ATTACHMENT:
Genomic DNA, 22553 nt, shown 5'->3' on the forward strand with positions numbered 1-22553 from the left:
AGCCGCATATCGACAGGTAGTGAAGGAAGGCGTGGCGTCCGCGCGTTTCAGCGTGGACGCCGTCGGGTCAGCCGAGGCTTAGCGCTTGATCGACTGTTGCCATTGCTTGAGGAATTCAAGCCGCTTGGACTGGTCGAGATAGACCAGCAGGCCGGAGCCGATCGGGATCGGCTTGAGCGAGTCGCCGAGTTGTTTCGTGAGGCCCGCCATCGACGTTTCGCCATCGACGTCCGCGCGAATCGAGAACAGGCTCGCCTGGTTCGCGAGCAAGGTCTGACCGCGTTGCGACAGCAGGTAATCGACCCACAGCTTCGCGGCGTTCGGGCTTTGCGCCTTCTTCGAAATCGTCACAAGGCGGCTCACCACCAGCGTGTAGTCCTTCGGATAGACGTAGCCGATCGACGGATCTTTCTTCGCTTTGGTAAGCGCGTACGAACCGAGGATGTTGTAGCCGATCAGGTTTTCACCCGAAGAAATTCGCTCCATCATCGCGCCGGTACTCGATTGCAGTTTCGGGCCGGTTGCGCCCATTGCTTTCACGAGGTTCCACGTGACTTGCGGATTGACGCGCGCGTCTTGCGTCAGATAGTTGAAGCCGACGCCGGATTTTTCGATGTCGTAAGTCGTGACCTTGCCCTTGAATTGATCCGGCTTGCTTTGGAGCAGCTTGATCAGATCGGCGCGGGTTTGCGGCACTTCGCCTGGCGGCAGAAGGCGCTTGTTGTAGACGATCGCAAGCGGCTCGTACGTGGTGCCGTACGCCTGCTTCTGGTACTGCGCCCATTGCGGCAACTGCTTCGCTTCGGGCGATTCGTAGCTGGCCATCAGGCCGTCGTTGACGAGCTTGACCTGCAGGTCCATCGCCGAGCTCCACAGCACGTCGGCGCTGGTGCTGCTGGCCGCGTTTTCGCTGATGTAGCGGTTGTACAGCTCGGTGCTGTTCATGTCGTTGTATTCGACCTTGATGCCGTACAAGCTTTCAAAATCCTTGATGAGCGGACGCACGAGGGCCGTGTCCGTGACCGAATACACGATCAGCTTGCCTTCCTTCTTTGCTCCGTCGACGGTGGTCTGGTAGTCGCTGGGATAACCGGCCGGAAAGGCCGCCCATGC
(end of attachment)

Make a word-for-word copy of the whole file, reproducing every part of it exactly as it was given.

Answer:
Genomic DNA, 22553 nt, shown 5'->3' on the forward strand with positions numbered 1-22553 from the left:
AGCCGCATATCGACAGGTAGTGAAGGAAGGCGTGGCGTCCGCGCGTTTCAGCGTGGACGCCGTCGGGTCAGCCGAGGCTTAGCGCTTGATCGACTGTTGCCATTGCTTGAGGAATTCAAGCCGCTTGGACTGGTCGAGATAGACCAGCAGGCCGGAGCCGATCGGGATCGGCTTGAGCGAGTCGCCGAGTTGTTTCGTGAGGCCCGCCATCGACGTTTCGCCATCGACGTCCGCGCGAATCGAGAACAGGCTCGCCTGGTTCGCGAGCAAGGTCTGACCGCGTTGCGACAGCAGGTAATCGACCCACAGCTTCGCGGCGTTCGGGCTTTGCGCCTTCTTCGAAATCGTCACAAGGCGGCTCACCACCAGCGTGTAGTCCTTCGGATAGACGTAGCCGATCGACGGATCTTTCTTCGCTTTGGTAAGCGCGTACGAACCGAGGATGTTGTAGCCGATCAGGTTTTCACCCGAAGAAATTCGCTCCATCATCGCGCCGGTACTCGATTGCAGTTTCGGGCCGGTTGCGCCCATTGCTTTCACGAGGTTCCACGTGACTTGCGGATTGACGCGCGCGTCTTGCGTCAGATAGTTGAAGCCGACGCCGGATTTTTCGATGTCGTAAGTCGTGACCTTGCCCTTGAATTGATCCGGCTTGCTTTGGAGCAGCTTGATCAGATCGGCGCGGGTTTGCGGCACTTCGCCTGGCGGCAGAAGGCGCTTGTTGTAGACGATCGCAAGCGGCTCGTACGTGGTGCCGTACGCCTGCTTCTGGTACTGCGCCCATTGCGGCAACTGCTTCGCTTCGGGCGATTCGTAGCTGGCCATCAGGCCGTCGTTGACGAGCTTGACCTGCAGGTCCATCGCCGAGCTCCACAGCACGTCGGCGCTGGTGCTGCTGGCCGCGTTTTCGCTGATGTAGCGGTTGTACAGCTCGGTGCTGTTCATGTCGTTGTATTCGACCTTGATGCCGTACAAGCTTTCAAAATCCTTGATGAGCGGACGCACGAGGGCCGTGTCCGTGACCGAATACACGATCAGCTTGCCTTCCTTCTTTGCTCCGTCGACGGTGGTCTGGTAGTCGCTGGGATAACCGGCCGGAAAGGCCGCCCATGC